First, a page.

It’s been a busy year in the world of Prometheus. Some of the 2020 highlights include a new agent; the addition of some great new features; new ways to reduce memory usage and have a faster restart time; and a fresh look at many old decisions and consensus positions.
New year, new observability data collector
Let’s start with something we rolled out in March: the release of the Grafana Agent, a lightweight subset of Prometheus and more, optimized for Grafana Cloud. It uses Prometheus upstream code, ensuring data integrity, staleness handling, and other properties the Prometheus ecosystem relies upon. Allowing a more flexible approach to where and how you scrape and transmit your data, it has become a favorite way to get data into storage backends. Through
remote_write, it can push data into compatible storage endpoints to e.g. store data in Cortex directly. It also embeds a lot of exporters directly. While the Prometheus operating model of having many small integrations and exporters is, and remains, the most flexible way to emit data from a cloud native deployment, there are valid design trade-offs that mandate a single binary encompassing many exporters at once. In particular, organization structure, network security, and compliance requirements can make it preferable to have one multi-purpose and the agent covers just that. Plus, it embeds Promtail and OpenTelemetry tracing for cloud native logs and traces.
Just how good is it? Thanks to trimming down to the parts only needed for interaction with Cortex, tests of our first release showed up to a 40% memory-usage reduction compared to an equivalent Prometheus
You can use the Grafana Agent with any platform that supports the Prometheus
remote_write API. And I know of several users who prefer to use the Grafana Agent to send data to backends outside of the Prometheus family.
In June, we released Prometheus v2.19.0. The highlight was the new feature of memory-mapping full chunks of the head (in-memory) block from disk, which reduces memory usage and also makes restarts faster. We saw 20 to 40% reduction in memory usage for that release alone.
Here are a couple of graphs that show what that looks like:
10-20% reduction with high-churn series
30-40% reduction with low-churn series
Prometheus is already efficient—especially in terms of its data integrity features—but it still has more optimization potential. In this example, Prometheus 2.19 reduced memory footprint by 50%:
Prometheus v.2.20 had the longest changelog of any release since 2.6(!). It features our native service discovery for Docker Swarm and DigitalOcean.
At around the same time, we started looking at a few long-held design decisions again. As users find more and more ways and fields to leverage Prometheus, their needs also become different and we want to meet them. As part of this effort, we increased the cadence of our dev summits. We had five dev summits in the last six months, and tackled quite a few large topics, which are outlined in these meeting notes:
Backfill in the forefront
Throughout the year, we’ve been working on improving backfill methods to get older data into Prometheus, which was the subject of a talk Goutham Veeramachaneni co-presented at KubeCon + CloudNativeCon EU in August.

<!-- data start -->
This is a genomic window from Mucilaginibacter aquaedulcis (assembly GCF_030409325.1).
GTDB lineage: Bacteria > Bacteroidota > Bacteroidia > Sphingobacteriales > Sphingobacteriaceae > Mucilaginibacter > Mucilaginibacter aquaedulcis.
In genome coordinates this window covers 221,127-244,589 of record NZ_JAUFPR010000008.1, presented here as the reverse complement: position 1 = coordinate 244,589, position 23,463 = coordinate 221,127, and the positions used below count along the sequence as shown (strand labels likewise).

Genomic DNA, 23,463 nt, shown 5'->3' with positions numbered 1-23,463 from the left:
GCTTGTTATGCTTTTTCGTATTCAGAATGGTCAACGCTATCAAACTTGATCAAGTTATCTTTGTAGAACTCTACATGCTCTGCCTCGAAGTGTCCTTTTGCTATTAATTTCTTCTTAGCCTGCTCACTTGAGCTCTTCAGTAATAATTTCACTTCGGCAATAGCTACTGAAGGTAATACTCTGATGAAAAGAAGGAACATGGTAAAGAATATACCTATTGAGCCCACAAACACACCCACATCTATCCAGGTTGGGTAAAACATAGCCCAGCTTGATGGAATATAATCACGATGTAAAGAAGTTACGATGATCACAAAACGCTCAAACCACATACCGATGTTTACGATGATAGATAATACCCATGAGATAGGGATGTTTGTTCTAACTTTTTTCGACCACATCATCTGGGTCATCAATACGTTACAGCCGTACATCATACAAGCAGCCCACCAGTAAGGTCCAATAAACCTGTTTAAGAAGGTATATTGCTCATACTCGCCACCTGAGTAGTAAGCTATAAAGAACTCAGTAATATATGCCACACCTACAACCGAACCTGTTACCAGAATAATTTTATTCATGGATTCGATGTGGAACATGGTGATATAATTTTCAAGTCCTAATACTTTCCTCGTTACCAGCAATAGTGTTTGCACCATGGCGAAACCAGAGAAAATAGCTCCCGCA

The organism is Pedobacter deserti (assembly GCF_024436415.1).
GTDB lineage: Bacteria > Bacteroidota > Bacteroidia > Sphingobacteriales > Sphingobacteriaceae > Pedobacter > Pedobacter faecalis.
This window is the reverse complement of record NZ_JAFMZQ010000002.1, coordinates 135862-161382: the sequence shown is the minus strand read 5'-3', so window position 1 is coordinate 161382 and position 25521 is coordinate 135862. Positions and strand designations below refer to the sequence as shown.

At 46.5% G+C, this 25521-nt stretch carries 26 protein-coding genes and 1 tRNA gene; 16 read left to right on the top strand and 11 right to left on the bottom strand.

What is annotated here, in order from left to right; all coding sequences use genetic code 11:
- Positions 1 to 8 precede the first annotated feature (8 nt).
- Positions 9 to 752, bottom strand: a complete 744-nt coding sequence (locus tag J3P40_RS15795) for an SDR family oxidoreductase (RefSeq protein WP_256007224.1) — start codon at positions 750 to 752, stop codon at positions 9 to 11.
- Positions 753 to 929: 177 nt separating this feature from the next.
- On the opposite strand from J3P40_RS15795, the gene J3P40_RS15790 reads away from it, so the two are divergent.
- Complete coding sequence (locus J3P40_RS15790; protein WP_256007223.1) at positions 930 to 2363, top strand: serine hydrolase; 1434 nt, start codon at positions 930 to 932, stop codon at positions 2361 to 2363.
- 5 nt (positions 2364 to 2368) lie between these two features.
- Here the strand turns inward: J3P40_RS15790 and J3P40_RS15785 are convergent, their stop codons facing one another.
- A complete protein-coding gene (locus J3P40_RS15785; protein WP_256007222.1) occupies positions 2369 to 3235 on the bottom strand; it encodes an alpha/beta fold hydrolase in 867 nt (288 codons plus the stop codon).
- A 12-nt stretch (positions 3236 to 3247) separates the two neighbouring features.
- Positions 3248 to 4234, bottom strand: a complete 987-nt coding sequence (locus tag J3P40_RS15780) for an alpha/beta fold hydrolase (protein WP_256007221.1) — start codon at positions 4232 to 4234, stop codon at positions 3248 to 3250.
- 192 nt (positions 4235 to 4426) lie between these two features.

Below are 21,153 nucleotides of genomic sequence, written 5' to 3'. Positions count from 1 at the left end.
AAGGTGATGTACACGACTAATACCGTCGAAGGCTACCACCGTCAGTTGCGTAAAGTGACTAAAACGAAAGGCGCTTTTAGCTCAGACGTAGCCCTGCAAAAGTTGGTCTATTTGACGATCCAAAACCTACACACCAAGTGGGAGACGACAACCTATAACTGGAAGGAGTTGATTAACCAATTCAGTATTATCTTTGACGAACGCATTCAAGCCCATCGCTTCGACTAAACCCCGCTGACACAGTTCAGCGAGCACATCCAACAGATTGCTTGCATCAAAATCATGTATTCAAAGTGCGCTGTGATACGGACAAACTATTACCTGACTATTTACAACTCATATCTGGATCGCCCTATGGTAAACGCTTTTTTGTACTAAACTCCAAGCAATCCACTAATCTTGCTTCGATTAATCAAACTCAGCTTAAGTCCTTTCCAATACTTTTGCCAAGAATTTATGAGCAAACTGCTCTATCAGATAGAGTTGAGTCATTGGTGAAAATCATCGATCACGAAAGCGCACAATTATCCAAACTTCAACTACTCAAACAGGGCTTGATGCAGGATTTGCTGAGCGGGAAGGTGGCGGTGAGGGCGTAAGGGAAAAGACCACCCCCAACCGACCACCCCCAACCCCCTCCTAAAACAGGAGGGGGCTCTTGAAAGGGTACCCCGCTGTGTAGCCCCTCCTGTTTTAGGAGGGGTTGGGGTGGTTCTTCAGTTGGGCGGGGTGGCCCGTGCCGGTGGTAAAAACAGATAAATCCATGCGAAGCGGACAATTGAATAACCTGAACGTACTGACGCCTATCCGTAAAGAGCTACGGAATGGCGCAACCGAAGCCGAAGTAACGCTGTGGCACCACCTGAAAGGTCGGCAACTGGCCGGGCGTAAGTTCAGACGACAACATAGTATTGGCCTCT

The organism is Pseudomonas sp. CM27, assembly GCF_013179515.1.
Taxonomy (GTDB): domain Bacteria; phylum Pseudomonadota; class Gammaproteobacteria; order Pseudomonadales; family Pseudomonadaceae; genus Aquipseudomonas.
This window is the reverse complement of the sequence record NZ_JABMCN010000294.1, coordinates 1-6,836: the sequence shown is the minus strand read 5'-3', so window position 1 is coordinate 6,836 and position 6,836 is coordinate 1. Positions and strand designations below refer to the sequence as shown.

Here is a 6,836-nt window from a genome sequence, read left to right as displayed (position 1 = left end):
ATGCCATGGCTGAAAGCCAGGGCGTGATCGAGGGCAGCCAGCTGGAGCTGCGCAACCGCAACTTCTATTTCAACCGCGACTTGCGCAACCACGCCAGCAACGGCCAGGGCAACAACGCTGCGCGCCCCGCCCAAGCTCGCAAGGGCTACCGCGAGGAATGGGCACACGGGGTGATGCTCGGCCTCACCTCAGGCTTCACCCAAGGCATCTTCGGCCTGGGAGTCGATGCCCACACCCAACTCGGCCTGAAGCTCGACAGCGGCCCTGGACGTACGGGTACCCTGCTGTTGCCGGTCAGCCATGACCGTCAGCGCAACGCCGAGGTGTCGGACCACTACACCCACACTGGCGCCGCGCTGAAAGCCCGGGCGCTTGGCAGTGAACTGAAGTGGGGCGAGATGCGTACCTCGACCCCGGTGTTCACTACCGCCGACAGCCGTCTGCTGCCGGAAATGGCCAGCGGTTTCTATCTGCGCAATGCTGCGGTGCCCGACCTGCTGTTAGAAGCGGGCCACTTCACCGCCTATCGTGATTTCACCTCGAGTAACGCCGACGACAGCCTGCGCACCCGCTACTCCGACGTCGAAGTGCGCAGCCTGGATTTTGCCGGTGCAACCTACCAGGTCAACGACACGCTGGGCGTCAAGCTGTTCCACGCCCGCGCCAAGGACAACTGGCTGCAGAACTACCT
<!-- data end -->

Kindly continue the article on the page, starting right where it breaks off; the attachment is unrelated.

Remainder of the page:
Currently, there are two kinds of work-in-progress backfill implementations: recording rules and a simple bulk import. Recording rules are used heavily in Prometheus and are one of the most popular features, but they have only been forward-looking: creating new data from the data that comes in. The improvement will allow you to retroactively apply rules so your dashboards, alerts, and expensive queries run more quickly.
Our CommunityBridge mentee Jessica Greben came up with a way to fix the issue, which can be found in this design doc and open WIP PR. The idea is to add a command to promtool in the form of
promtool backfill rules, allowing you to specify the recording rules and the time range you want to backfill for. This also ensures Prometheus itself is not slowed down, so it will never impact your alerting.
Simple bulk imports were a discussion topic in the Prometheus dev summit in July, and we decided to add CSV and OpenMetrics as the formats to be supported.
September rolled around and it was time for another big announcement for Grafana Labs: the launch of Grafana Enterprise Metrics, a scalable Prometheus-compatible service designed for large organizations that is seamless to use and simple to maintain. Grafana Enterprise Metrics was built on Cortex, and extends those capabilities to provide customers with a centralized, horizontally scalable, replicated architecture so they can focus on using Prometheus-style metrics, not just on operating.
It’s the first of its kind: a Prometheus-as-a-Service solution designed for large enterprises. Other than operations, their pain point is usually query performance across huge datasets, and Cortex and GME solve this problem.
We started this year on an agent, and we will close it on an agent. Just last Thursday, the Prometheus team decided to accept a donation of the Grafana Agent code as the basis for a highly reliable Prometheus agent, while retaining all properties of what makes Prometheus-compatible metrics, well, compatible with Prometheus. This will enable a wider ecosystem to collaborate on a standard agent with known properties.
And that’s just the basis for what’s to come in 2021. ;)
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